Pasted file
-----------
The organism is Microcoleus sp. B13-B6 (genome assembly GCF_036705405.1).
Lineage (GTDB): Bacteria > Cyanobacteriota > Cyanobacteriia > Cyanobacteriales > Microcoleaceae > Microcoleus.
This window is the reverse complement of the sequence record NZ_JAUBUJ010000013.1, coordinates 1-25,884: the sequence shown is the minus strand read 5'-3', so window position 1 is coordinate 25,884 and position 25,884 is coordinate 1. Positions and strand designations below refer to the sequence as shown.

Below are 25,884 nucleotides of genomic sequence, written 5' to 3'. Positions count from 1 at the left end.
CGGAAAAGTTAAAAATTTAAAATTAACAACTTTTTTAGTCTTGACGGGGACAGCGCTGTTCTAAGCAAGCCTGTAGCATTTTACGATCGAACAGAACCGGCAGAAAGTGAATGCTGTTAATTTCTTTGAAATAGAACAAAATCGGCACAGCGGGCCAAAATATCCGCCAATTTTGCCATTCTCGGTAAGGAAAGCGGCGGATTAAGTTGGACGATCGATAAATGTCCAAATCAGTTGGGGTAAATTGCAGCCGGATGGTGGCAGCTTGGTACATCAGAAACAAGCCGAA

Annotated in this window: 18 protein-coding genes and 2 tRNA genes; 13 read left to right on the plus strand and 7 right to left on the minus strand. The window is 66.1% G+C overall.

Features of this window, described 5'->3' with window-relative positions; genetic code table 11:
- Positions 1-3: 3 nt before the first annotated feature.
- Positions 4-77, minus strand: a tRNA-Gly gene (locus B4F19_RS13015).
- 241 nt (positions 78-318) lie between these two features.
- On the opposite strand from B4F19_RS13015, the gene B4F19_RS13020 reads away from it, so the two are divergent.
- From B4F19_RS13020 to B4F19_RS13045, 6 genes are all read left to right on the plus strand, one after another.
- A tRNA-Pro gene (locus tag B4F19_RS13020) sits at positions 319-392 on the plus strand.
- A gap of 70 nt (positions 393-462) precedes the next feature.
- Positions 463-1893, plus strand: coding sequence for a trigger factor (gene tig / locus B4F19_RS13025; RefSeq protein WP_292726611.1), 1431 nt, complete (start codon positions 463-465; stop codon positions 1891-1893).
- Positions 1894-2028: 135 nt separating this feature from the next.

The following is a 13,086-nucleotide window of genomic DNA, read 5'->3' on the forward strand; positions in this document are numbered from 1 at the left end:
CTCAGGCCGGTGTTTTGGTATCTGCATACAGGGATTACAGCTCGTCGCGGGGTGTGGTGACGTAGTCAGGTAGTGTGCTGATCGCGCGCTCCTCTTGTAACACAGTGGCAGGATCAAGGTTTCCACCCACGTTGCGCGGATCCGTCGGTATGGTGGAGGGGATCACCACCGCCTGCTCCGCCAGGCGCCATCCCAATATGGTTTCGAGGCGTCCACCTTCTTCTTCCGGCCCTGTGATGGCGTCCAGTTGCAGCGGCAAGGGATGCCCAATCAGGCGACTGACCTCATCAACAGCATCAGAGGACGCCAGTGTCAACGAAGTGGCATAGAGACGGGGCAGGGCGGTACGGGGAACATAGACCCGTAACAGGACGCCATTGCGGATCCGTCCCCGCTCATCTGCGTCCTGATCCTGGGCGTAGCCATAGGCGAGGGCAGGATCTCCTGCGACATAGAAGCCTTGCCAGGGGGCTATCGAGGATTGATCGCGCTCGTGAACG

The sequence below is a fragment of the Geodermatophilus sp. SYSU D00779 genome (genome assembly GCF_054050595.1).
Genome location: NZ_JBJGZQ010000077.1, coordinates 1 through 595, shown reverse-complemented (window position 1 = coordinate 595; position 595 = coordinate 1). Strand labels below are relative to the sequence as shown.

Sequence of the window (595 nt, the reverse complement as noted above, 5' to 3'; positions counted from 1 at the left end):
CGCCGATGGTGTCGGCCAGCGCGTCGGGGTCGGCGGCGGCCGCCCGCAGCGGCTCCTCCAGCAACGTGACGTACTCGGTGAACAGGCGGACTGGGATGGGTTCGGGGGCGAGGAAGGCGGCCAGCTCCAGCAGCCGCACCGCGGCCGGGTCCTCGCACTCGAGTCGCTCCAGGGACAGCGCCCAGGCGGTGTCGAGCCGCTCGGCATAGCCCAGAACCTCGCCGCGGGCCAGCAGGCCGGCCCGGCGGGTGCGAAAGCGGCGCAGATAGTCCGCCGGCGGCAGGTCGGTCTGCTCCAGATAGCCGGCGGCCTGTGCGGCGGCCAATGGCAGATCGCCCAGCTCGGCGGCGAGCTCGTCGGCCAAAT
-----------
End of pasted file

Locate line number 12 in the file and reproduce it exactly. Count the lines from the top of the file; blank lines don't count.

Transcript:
- From B4F19_RS13020 to B4F19_RS13045, 6 genes are all read left to right on the plus strand, one after another.